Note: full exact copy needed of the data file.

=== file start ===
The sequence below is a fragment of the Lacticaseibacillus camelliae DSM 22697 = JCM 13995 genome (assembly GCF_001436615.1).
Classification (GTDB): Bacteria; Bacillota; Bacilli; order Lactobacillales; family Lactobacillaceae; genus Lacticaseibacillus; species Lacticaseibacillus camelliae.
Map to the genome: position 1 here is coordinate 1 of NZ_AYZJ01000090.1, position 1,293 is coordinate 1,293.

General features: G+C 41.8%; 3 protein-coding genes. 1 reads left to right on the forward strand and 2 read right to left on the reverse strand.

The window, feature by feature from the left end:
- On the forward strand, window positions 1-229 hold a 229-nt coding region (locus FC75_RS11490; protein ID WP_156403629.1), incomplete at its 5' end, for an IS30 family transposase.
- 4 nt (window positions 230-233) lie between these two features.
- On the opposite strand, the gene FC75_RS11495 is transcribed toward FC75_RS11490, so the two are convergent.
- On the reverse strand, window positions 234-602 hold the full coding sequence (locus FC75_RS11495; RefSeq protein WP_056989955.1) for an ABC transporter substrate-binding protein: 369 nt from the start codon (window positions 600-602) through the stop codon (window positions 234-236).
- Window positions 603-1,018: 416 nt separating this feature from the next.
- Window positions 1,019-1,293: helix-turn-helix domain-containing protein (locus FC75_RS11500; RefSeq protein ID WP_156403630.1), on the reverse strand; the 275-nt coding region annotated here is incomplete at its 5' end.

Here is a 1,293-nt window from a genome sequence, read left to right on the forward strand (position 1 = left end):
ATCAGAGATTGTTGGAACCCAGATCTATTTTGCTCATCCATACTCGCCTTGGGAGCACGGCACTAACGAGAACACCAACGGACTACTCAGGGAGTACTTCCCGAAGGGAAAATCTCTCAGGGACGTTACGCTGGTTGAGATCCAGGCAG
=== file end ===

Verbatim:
The sequence below is a fragment of the Lacticaseibacillus camelliae DSM 22697 = JCM 13995 genome (assembly GCF_001436615.1).
Classification (GTDB): Bacteria; Bacillota; Bacilli; order Lactobacillales; family Lactobacillaceae; genus Lacticaseibacillus; species Lacticaseibacillus camelliae.
Map to the genome: position 1 here is coordinate 1 of NZ_AYZJ01000090.1, position 1,293 is coordinate 1,293.

General features: G+C 41.8%; 3 protein-coding genes. 1 reads left to right on the forward strand and 2 read right to left on the reverse strand.

The window, feature by feature from the left end:
- On the forward strand, window positions 1-229 hold a 229-nt coding region (locus FC75_RS11490; protein ID WP_156403629.1), incomplete at its 5' end, for an IS30 family transposase.
- 4 nt (window positions 230-233) lie between these two features.
- On the opposite strand, the gene FC75_RS11495 is transcribed toward FC75_RS11490, so the two are convergent.
- On the reverse strand, window positions 234-602 hold the full coding sequence (locus FC75_RS11495; RefSeq protein WP_056989955.1) for an ABC transporter substrate-binding protein: 369 nt from the start codon (window positions 600-602) through the stop codon (window positions 234-236).
- Window positions 603-1,018: 416 nt separating this feature from the next.
- Window positions 1,019-1,293: helix-turn-helix domain-containing protein (locus FC75_RS11500; RefSeq protein ID WP_156403630.1), on the reverse strand; the 275-nt coding region annotated here is incomplete at its 5' end.

Here is a 1,293-nt window from a genome sequence, read left to right on the forward strand (position 1 = left end):
ATCAGAGATTGTTGGAACCCAGATCTATTTTGCTCATCCATACTCGCCTTGGGAGCACGGCACTAACGAGAACACCAACGGACTACTCAGGGAGTACTTCCCGAAGGGAAAATCTCTCAGGGACGTTACGCTGGTTGAGATCCAGGCAG